1 Corinthians 13:13
And now stays faith, hope, charity, these three; but the greatest of these is charity.
Charity is —
I. INTRINSICALLY EXCELLENT. Faith and hope, however good and useful, derive their value from the limitation of our nature.
1. Faith is necessary because we have not personal knowledge of objects. What is beyond the range of our bodily organs and intuitive feelings is alone an object of faith.
2. And so there is implied in hope something more or better than we have; only those that are imperfectly blessed can hope. Faith implies something without, hope something beyond, us.
3. God cannot believe, for "He fills immensity"; He cannot hope, for "He inhabits eternity." But He can love; and the more we have of this gracious disposition, the more we are assimilated to that glorious Being who "giveth all things" and "needeth not anything," who has no necessity but that of doing good.
II. THE MOST INDEPENDENT GRACE. Faith and hope, however rich and strong, are recipients, to a great extent. But it is the glorious distinction of charity that, instead of recognising a good that exists, it forms a plan of originating one that is not. This is its description: "Charity suffereth long, and is kind; seeketh not her own." While faith and hope are the ample vessels of grace, charity is its free fountain; while they are its reverent worshippers, it is its self-denying missionary. They accept, but it dispenses; they regard self, it looks not on its own things, but on the things of others.
III. THE END OF WHICH FAITH AND HOPE ARE MEANS. Whatever is imparted to us, in the form of present truth and prospective good, is with a view to some result. God can have no lower or other design than the sanctification of our entire nature: and what is that but the shedding of His love abroad in it by the Holy Ghost, constraining us to all good works? "Love is the fulfilling of the law," and of the gospel. Faith is the nourishment of love, hope is its luxurious entertainment. Faith is the soil in which it grows, hope is the bright sunshine that quickens and beautifies it. Love cannot be intelligent unless it be taught of God, and cannot be free and cheerful unless He smile upon it.
IV. PERMANENT. In a sense doubtless we shall believe and hope in a future state; but in that state there will be the realised enjoyment of the main objects of present belief and pursuit. In that state will be fulfilled, not comparatively as here, but to a glorious extent of accomplishment, the strong representations of our context. We shall "see face to face," we shall "know even as we are known." But love will undergo no change of this sort: its change will be of another kind. The perfection that lessens the need and intensity of other graces will increase the power and enlarge the sphere of love. Conclusion:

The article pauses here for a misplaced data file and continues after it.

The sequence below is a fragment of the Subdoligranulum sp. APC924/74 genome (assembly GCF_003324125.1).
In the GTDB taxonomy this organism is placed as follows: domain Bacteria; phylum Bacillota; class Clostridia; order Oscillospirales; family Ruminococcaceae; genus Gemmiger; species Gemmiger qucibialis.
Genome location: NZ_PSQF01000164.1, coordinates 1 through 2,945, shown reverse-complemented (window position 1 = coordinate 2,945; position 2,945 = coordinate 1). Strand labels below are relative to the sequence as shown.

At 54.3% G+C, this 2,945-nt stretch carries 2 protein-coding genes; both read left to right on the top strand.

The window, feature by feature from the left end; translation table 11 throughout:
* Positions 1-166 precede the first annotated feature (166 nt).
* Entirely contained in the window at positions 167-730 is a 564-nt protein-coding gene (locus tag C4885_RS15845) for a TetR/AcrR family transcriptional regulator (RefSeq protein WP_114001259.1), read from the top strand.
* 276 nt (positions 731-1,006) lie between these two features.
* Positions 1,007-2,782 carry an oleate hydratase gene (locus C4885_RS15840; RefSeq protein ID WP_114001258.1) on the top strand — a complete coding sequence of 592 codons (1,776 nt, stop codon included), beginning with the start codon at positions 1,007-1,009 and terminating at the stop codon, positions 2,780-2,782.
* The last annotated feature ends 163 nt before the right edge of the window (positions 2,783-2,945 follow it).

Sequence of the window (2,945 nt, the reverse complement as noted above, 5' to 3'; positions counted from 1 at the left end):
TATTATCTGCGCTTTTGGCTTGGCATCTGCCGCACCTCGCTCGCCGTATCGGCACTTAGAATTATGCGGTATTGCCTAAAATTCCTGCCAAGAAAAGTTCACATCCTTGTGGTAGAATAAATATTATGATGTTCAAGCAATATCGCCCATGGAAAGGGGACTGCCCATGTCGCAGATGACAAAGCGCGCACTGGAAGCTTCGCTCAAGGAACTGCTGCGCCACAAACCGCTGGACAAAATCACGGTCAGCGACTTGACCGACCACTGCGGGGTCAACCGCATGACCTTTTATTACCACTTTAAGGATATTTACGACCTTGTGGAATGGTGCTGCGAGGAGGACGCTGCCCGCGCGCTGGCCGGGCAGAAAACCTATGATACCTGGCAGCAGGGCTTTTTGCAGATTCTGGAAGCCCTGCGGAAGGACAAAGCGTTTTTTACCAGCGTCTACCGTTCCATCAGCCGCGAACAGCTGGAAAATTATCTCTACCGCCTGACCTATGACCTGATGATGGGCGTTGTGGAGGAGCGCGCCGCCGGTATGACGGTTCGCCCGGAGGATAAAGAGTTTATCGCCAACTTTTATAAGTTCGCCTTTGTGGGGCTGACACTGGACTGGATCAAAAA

1. If charity is the greatest, so manifestly let us beware of losing sight of its pre-eminent excellence. Many put faith before it. Forgetting the real nature and office of faith, they dishonour the charity that dwells in others, and suppress instead of cherishing it in themselves. No spectacle of Christian error is more painful than that of a man taking his stand on faith and violating charity. If we must err at all, let it be on the side of the "greatest" thing; and, erring or not, let us never forget that whatever is accurate in belief, and pleasant in hope, is far exceeded by love, and has its use and worth only in its promotion.
2. Ponder the emphatic words of vers. 1-3. What a thought, for a man to be nothing! nothing, and yet gifted with spiritual faculties; speaking angelic tongues; though impoverishing himself to relieve his brethren; though yielding up His life in defence of faith! Oh, receive the love of God into your hearts, and that shall be in you a fountain of all charity; you shall love like God as well as rejoice in His love: and be something for ever!
(A. J. Morris.)
Parallel VersesKJV: And now abideth faith, hope, charity, these three; but the greatest of these is charity.